Tents and Shelters
The ideal tent for your trip depends, of course, on the expected weather and the number of people it will shelter. Some cyclists on extended tours favour a three-person tent to house two, providing more room for belongings. Some even carry a tent that with a large enough vestibule to protect bikes. While we like having the option of camping, we don’t always camp, and are quite weight conscious. We carry an MSR Hubba Hubba tent. It’s a three season tent with excellent ventilation and two small side vestibules. It weighs 2 kg.
When touring in non-camping mode, we usually carry a small tarp, which can be used as a picnic blanket or emergency shelter. We purchased an Integral Designs Siltarp 1 Tarp and carried it in addition to our tent for the Trans-Asia trip. We used it for picnics as well as covering bikes for security or weather protection when camped.
For areas with disease-carrying mosquitoes, we carry individual mosquito nets impregnated with Permethrin.
If I were travelling solo, I’d investigate hammocks, bivvy sacks, and tarpaulins as an alternative to a tent. This would save the carrying the weight of tent poles. But I’m not travelling solo, so don’t take my advice!
Sleeping Bags and Pads
A good quality down mummy bag will probably be the warmest, lightest and most compact option, although not the cheapest. Don’t consider synthetic bag unless you are cash-strapped or travelling in a very humid climate because keeping the down dry is relatively easy on a bike. We used new down sleeping bags good to -3C for our Trans-Asia venture.
Even though our bones are getting old, we don’t see much advantage of a full length sleeping pad over one that supports only our shoulders and hips. We’re always carrying enough clothing that we can put a few items under our feet if needed. We have ThermaRest ProLite 3 sleeping pads, which are light and pack small.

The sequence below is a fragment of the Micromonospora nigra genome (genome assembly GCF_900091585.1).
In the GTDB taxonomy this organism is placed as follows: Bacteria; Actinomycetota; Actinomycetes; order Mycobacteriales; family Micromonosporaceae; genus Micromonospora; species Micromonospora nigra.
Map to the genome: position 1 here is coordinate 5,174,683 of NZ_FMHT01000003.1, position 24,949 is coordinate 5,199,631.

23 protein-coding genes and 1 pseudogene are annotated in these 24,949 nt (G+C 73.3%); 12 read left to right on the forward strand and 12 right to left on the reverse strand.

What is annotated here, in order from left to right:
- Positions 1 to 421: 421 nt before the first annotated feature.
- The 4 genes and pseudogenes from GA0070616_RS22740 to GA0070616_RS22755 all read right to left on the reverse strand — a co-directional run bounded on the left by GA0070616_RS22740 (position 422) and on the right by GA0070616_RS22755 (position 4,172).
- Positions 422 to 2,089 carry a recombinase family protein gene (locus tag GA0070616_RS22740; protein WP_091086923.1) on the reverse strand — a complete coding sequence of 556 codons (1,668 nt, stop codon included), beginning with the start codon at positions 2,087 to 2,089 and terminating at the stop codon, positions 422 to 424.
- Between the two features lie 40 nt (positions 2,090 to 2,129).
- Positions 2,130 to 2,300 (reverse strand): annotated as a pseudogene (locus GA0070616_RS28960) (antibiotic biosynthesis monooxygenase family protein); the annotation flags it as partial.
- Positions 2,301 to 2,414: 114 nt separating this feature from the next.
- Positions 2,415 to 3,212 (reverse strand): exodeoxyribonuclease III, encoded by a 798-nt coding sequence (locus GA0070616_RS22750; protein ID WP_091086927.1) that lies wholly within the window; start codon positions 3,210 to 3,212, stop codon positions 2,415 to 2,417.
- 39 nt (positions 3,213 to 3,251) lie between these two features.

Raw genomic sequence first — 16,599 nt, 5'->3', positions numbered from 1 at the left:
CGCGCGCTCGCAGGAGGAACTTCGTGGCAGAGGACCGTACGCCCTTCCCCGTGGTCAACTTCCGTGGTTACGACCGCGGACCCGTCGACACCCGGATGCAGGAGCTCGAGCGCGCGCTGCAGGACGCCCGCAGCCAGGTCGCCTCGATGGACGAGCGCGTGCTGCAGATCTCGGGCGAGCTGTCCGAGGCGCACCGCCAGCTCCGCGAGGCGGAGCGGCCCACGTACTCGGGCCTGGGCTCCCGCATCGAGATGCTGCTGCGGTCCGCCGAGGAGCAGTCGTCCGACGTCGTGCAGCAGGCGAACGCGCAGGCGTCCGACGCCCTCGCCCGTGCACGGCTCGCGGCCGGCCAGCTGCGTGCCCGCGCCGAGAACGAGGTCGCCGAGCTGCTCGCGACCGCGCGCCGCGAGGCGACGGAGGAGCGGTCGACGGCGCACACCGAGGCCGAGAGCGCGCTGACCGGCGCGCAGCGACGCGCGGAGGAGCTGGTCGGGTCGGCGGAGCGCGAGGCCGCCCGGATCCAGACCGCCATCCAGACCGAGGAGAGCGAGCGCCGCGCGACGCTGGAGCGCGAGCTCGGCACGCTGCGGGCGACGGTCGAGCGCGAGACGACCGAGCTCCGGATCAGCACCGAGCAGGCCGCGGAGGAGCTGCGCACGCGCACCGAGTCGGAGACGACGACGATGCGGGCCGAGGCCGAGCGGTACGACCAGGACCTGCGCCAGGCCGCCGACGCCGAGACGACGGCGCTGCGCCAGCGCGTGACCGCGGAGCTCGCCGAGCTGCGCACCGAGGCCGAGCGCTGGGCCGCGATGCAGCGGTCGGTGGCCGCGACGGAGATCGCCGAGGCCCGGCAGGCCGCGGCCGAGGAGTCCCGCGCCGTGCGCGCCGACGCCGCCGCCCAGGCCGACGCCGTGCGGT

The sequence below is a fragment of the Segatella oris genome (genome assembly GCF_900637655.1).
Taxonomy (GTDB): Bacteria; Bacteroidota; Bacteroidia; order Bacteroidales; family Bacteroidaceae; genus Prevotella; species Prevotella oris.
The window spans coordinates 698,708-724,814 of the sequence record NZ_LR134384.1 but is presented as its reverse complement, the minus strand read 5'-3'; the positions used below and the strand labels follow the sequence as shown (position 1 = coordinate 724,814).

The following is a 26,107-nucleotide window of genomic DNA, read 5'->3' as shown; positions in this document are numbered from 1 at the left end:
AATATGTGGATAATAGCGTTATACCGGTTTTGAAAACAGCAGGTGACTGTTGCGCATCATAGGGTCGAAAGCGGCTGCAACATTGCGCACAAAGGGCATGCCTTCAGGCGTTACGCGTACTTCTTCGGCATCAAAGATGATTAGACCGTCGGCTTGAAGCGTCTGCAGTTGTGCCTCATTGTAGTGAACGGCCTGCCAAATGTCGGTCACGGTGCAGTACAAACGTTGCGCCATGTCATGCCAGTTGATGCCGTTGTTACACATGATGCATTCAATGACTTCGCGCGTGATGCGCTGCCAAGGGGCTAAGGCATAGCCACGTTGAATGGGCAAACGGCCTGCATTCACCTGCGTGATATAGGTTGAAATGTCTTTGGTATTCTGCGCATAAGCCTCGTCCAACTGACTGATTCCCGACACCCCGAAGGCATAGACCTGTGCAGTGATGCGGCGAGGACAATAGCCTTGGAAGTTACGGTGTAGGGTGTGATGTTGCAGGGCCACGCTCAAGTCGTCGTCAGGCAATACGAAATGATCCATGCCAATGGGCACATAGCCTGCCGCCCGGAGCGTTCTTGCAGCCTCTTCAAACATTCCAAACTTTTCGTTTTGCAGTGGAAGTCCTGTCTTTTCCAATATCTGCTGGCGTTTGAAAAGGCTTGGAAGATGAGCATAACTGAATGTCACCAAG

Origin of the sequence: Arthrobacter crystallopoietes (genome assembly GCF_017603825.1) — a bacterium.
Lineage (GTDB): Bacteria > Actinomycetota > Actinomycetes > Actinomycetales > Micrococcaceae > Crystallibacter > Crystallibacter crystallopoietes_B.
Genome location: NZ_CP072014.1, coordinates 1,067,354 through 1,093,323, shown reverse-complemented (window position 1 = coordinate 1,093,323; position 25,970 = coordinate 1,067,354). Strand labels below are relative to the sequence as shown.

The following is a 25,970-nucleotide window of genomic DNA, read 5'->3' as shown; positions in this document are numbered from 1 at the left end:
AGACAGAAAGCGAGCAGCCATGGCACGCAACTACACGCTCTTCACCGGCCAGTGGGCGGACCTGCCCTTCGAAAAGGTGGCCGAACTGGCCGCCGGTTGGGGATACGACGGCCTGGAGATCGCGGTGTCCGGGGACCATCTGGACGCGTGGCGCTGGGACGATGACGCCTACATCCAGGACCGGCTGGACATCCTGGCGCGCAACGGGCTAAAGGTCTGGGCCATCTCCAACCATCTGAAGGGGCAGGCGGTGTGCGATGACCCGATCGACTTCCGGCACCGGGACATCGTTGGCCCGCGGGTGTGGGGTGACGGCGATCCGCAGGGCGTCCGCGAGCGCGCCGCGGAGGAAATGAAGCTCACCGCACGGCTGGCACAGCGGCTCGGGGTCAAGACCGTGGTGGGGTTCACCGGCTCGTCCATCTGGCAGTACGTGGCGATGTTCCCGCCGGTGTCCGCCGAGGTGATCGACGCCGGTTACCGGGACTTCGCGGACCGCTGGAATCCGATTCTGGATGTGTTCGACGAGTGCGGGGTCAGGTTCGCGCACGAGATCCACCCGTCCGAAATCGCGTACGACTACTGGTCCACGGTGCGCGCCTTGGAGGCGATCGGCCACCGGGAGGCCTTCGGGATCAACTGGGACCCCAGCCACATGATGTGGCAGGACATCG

Stoves and Cooking
For extended travel in developing countries, there are two issues with lightweight camp stoves. One is the apparent total absence of an international standard for stoves, fuels, fuel canisters, and canister attachment mechanisms. The other issue is airline regulations pertaining to travel with stoves.
Liquid Fuel Stoves:
The main consideration is fuel availability. Unleaded gasoline (as used for cars) is the most widely available fuel, and MSR now makes an MSR XGK stove designed to run on this (Coleman also have a gasoline burning stove). Apparently it will also take white gas, kerosene, diesel, or aviation gas.
Pressurized Canister Stoves:
The canister shapes and attachment systems vary widely from country to country. We hunted fruitlessly across Eastern Europe for canisters to fit a so-called universal canister stove. Canisters were either incompatible, or simply unavailable. We would likely not consider carrying a canister stove again.
Check the regulations of each airline. In theory, if a stove has been well-aired it should be possible to carry in checked luggage. A new stove, with receipt and original packaging, should be permitted. A pressurized canister is clearly a no go, but a brand new liquid fuel bottle (keep receipt and original packaging) should be allowed. The downside of travelling with a brand new stove is that you can’t test it for early-life problems before departure.
In addition to a set of nesting pots, we bring two cups, two sporks, and a bigger spoon for stirring. No need for bowls when travelling as a couple. We just take turns eating out of the pot. We took a thin roll-up cutting board for the Trans-Asia trip. We took chopsticks for our Asia trip.